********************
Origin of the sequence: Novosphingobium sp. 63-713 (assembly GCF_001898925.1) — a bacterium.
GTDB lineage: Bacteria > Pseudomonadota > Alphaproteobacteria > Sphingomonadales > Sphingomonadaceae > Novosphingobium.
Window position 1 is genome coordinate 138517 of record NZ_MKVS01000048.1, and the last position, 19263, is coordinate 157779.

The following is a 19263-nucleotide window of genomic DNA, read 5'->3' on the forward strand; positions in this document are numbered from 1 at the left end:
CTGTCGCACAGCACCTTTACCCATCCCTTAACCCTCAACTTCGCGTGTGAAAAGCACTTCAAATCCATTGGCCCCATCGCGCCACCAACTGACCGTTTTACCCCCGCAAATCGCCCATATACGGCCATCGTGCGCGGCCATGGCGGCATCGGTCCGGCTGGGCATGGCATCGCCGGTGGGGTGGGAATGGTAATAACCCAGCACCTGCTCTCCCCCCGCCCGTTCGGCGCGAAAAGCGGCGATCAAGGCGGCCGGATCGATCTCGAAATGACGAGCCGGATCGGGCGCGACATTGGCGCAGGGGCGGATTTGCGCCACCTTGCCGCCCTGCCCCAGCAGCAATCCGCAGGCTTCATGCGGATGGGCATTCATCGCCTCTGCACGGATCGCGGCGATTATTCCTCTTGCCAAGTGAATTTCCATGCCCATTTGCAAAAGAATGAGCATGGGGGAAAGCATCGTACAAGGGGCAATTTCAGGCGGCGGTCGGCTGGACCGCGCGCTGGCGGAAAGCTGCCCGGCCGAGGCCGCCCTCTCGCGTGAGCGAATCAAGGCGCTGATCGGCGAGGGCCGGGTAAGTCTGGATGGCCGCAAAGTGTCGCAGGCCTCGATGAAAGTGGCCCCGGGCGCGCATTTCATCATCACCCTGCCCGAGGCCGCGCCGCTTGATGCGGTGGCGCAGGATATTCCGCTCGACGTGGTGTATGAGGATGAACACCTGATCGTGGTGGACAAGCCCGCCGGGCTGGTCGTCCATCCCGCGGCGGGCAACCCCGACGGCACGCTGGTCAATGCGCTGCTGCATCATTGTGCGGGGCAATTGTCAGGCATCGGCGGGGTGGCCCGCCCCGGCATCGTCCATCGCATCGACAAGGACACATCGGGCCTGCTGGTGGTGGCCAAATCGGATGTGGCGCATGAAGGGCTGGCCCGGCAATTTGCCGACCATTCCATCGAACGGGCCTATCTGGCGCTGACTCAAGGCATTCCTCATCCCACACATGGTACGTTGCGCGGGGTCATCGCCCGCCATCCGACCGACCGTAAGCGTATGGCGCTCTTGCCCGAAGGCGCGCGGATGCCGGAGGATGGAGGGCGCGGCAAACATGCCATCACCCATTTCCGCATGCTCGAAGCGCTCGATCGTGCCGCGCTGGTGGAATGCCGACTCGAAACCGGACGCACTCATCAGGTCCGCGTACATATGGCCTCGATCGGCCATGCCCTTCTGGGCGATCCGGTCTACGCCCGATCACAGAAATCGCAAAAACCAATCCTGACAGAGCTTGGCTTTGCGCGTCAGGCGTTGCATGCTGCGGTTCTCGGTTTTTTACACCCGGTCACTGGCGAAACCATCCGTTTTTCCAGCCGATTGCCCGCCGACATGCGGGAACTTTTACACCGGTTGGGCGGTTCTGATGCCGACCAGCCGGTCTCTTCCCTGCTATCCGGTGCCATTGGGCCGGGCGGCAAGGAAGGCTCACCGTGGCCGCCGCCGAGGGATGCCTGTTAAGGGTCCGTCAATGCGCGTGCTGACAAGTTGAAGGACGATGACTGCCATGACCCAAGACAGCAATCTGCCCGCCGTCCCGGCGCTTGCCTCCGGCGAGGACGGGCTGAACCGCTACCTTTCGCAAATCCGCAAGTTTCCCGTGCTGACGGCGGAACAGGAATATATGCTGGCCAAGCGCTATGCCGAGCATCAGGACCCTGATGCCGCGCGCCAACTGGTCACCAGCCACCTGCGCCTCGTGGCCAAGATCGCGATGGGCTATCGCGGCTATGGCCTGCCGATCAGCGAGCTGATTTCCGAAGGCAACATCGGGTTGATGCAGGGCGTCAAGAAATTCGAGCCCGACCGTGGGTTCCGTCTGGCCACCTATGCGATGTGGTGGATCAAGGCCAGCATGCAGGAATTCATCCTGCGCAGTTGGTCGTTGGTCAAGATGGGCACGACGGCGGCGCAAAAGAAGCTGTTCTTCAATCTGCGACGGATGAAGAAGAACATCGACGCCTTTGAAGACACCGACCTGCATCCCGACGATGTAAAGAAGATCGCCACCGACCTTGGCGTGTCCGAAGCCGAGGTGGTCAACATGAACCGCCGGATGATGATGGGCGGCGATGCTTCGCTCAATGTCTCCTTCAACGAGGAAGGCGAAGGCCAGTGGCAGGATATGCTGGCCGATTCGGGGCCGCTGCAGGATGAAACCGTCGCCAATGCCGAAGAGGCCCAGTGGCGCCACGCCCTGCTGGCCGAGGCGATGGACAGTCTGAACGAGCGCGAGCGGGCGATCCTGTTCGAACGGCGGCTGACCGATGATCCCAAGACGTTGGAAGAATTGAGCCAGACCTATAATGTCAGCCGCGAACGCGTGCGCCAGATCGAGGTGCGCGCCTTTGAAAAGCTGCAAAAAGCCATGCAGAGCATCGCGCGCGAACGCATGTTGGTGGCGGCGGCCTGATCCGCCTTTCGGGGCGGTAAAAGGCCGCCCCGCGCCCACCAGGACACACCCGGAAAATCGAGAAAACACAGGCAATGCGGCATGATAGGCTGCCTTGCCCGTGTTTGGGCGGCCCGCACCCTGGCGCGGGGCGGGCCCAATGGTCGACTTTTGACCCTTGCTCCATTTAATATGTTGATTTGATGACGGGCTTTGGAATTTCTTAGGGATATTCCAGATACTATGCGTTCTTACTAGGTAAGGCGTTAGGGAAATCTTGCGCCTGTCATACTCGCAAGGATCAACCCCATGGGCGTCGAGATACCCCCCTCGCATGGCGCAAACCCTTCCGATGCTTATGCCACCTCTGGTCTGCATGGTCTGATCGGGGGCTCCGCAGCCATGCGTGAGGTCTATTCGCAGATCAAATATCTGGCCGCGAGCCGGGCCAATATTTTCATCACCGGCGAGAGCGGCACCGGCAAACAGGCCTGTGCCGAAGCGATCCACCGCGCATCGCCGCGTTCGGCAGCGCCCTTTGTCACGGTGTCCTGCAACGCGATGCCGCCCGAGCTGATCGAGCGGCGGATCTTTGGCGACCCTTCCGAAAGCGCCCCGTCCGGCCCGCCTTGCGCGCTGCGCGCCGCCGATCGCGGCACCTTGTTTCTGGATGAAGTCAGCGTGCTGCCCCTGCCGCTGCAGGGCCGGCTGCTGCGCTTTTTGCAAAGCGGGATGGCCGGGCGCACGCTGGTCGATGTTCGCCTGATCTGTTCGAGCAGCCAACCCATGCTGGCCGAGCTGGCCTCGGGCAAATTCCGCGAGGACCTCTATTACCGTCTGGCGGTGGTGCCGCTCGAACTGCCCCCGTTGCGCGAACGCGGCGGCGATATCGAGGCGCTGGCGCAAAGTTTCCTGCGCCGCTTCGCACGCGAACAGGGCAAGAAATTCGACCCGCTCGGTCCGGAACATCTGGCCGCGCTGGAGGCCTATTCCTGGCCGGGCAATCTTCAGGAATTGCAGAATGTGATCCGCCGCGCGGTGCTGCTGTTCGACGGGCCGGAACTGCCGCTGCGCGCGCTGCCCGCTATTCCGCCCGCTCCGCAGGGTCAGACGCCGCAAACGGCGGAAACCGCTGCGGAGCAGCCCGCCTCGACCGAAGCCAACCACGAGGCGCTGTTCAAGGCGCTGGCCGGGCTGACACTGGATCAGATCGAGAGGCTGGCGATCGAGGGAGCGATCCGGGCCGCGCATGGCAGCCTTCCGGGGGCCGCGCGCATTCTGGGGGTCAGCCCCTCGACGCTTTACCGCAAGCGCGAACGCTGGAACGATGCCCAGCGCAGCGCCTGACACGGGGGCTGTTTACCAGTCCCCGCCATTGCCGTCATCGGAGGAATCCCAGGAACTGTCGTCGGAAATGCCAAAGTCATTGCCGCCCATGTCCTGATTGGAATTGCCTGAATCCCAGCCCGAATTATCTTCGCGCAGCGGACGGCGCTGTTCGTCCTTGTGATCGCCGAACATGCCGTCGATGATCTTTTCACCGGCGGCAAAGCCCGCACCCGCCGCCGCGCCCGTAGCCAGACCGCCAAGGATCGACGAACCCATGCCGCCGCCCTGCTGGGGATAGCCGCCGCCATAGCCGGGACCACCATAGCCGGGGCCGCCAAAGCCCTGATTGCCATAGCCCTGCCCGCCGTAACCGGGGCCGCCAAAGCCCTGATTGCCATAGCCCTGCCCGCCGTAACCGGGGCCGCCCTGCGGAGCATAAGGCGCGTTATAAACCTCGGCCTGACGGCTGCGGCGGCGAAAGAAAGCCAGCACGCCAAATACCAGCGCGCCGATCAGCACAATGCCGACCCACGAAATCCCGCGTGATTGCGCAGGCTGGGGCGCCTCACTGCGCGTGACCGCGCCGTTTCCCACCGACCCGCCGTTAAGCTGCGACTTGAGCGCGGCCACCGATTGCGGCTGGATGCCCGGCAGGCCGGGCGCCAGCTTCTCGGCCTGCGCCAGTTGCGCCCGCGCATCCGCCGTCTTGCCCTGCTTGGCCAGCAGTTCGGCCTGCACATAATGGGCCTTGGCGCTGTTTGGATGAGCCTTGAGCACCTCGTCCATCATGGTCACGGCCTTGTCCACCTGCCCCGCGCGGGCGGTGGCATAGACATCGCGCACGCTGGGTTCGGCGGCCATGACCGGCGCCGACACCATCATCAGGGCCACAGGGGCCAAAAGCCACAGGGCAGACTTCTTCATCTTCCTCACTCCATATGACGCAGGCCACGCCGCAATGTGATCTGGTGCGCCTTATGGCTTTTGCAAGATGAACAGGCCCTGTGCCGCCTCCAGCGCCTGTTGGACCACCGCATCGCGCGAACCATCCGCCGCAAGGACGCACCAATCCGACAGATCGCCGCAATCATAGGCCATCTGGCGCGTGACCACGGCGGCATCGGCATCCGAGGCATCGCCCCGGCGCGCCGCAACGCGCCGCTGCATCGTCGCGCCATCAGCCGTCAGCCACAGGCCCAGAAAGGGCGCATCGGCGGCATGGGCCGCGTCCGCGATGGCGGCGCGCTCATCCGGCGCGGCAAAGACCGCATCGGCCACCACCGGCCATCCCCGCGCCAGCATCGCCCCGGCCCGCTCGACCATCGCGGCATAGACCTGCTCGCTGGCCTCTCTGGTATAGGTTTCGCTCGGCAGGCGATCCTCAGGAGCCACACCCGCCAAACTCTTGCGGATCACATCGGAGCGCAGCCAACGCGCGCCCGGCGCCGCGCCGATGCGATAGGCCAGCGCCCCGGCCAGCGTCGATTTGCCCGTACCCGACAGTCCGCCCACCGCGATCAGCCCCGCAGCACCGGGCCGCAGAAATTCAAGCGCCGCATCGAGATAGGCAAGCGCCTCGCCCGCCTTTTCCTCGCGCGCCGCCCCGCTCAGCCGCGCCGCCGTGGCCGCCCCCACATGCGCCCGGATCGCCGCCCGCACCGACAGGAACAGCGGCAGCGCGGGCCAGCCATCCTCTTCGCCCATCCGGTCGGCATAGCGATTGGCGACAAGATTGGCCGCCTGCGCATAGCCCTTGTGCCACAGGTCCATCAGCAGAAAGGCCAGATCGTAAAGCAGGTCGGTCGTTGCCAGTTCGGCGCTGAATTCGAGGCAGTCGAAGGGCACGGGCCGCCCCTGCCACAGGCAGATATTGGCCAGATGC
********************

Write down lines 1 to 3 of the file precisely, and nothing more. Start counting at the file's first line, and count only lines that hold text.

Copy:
Origin of the sequence: Novosphingobium sp. 63-713 (assembly GCF_001898925.1) — a bacterium.
GTDB lineage: Bacteria > Pseudomonadota > Alphaproteobacteria > Sphingomonadales > Sphingomonadaceae > Novosphingobium.
Window position 1 is genome coordinate 138517 of record NZ_MKVS01000048.1, and the last position, 19263, is coordinate 157779.